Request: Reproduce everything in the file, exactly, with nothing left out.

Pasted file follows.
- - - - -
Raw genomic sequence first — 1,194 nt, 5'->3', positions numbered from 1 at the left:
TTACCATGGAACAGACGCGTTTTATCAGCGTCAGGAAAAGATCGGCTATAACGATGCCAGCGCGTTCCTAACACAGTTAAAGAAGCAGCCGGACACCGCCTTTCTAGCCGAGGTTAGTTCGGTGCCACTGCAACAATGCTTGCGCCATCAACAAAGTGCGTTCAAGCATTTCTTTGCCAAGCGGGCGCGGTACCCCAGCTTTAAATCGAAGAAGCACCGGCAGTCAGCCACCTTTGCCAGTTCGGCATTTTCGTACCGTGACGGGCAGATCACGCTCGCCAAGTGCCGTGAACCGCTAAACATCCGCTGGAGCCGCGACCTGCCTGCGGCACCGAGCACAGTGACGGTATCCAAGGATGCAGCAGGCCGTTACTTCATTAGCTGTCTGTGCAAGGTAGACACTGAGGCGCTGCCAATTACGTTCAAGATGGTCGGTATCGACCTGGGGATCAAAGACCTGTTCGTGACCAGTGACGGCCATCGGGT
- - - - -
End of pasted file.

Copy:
Raw genomic sequence first — 1,194 nt, 5'->3', positions numbered from 1 at the left:
TTACCATGGAACAGACGCGTTTTATCAGCGTCAGGAAAAGATCGGCTATAACGATGCCAGCGCGTTCCTAACACAGTTAAAGAAGCAGCCGGACACCGCCTTTCTAGCCGAGGTTAGTTCGGTGCCACTGCAACAATGCTTGCGCCATCAACAAAGTGCGTTCAAGCATTTCTTTGCCAAGCGGGCGCGGTACCCCAGCTTTAAATCGAAGAAGCACCGGCAGTCAGCCACCTTTGCCAGTTCGGCATTTTCGTACCGTGACGGGCAGATCACGCTCGCCAAGTGCCGTGAACCGCTAAACATCCGCTGGAGCCGCGACCTGCCTGCGGCACCGAGCACAGTGACGGTATCCAAGGATGCAGCAGGCCGTTACTTCATTAGCTGTCTGTGCAAGGTAGACACTGAGGCGCTGCCAATTACGTTCAAGATGGTCGGTATCGACCTGGGGATCAAAGACCTGTTCGTGACCAGTGACGGCCATCGGGT